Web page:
FIGURE 6: Sectors that benefit, percentage share, 2015. Salaries are excluded.

Figure 6 shows the expenditure made by the university campus according to sectors and that most of the sectors within the economy benefit, with the exception of agriculture and mining.

Retail represents the largest expenditure type with 31.7%, followed by business services with 29.3%. Expenditure on activities in the utilities sector represents 8.8% of all expenditure, catering and accommodation with 7.3%, and transport and storage at 6%. Expenditure on government services sector, which includes property tax, represents the smallest expense for the campus at 0.7%. A total of 84.3% of expenditure is within the tertiary sector, which highlights the benefit that these sectors receive from university expenditure.

Longer term expenditure trends over the period 2009–2015 show the sectors that strengthen their link with a university or alternatively have a diminishing role based on expenditure. Figure 7 graphically illustrates the expenditure level for each sector between 2009 and 2015, and the following can be concluded.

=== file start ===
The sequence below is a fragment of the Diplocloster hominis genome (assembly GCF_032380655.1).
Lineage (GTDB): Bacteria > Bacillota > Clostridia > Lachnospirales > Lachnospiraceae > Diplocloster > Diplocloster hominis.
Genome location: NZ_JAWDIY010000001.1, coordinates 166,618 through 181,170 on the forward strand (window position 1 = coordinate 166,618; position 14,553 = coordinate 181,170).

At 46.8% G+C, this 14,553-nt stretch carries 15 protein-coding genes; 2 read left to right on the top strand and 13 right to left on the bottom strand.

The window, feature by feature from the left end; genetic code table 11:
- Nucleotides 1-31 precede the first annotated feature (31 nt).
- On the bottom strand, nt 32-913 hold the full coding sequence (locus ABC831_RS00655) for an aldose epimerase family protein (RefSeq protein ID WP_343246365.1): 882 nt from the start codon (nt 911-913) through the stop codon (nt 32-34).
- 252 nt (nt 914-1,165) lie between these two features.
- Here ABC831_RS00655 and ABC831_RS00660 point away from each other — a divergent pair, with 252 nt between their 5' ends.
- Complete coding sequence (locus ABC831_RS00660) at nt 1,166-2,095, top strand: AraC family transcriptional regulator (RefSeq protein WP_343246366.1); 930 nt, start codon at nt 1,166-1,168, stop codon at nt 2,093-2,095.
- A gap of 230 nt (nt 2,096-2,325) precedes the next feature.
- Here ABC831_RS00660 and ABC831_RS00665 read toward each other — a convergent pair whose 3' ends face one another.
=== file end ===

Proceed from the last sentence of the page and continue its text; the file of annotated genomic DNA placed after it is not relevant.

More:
FIGURE 7: Sector trends, 2009–2015 (rand, real value).

The manufacturing sector consists mainly of spending on activities in the paper, publishing and printing sub-sector as far as the university is concerned. Since 2009, the value of university expenditure in manufacturing activity has decreased steadily; this during a period of expansion for the campus. The major reason for this decrease is most probably the lower reliance on printing and paper products and a move towards the electronic use of similar reading material.

The expenditure on utilities, which includes water and electricity, has increased significantly and has more than doubled over the past seven years. Investment in and use of electricity generating capable infrastructure, to limit the negative operational impact on the university because of power shortages, is a possible reason for the increase. At the same time, the price of electricity also increased with rates above inflation values. Furthermore, the university has invested significantly over this period in a number of new buildings on the campus that would contribute to an increase in demand for water and electricity use.

The construction sector includes expenditure on general maintenance and investments in new buildings on the campus. The campus has construction-related expenditure on an annual basis and, apart from 2014, this value is mostly stable.